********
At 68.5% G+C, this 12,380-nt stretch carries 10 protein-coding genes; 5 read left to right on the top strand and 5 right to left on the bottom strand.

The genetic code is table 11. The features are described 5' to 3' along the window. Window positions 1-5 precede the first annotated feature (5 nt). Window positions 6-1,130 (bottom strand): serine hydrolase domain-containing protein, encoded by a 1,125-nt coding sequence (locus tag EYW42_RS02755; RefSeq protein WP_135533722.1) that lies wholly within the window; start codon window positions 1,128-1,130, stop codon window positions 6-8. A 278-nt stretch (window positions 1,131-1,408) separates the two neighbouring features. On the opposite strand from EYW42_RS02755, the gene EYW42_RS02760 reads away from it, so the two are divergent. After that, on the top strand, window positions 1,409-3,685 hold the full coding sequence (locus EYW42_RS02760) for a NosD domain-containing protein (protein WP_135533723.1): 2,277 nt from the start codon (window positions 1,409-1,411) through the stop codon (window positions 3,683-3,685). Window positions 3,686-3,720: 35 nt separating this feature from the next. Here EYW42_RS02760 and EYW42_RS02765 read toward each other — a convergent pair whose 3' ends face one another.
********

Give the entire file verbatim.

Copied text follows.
At 68.5% G+C, this 12,380-nt stretch carries 10 protein-coding genes; 5 read left to right on the top strand and 5 right to left on the bottom strand.

The genetic code is table 11. The features are described 5' to 3' along the window. Window positions 1-5 precede the first annotated feature (5 nt). Window positions 6-1,130 (bottom strand): serine hydrolase domain-containing protein, encoded by a 1,125-nt coding sequence (locus tag EYW42_RS02755; RefSeq protein WP_135533722.1) that lies wholly within the window; start codon window positions 1,128-1,130, stop codon window positions 6-8. A 278-nt stretch (window positions 1,131-1,408) separates the two neighbouring features. On the opposite strand from EYW42_RS02755, the gene EYW42_RS02760 reads away from it, so the two are divergent. After that, on the top strand, window positions 1,409-3,685 hold the full coding sequence (locus EYW42_RS02760) for a NosD domain-containing protein (protein WP_135533723.1): 2,277 nt from the start codon (window positions 1,409-1,411) through the stop codon (window positions 3,683-3,685). Window positions 3,686-3,720: 35 nt separating this feature from the next. Here EYW42_RS02760 and EYW42_RS02765 read toward each other — a convergent pair whose 3' ends face one another.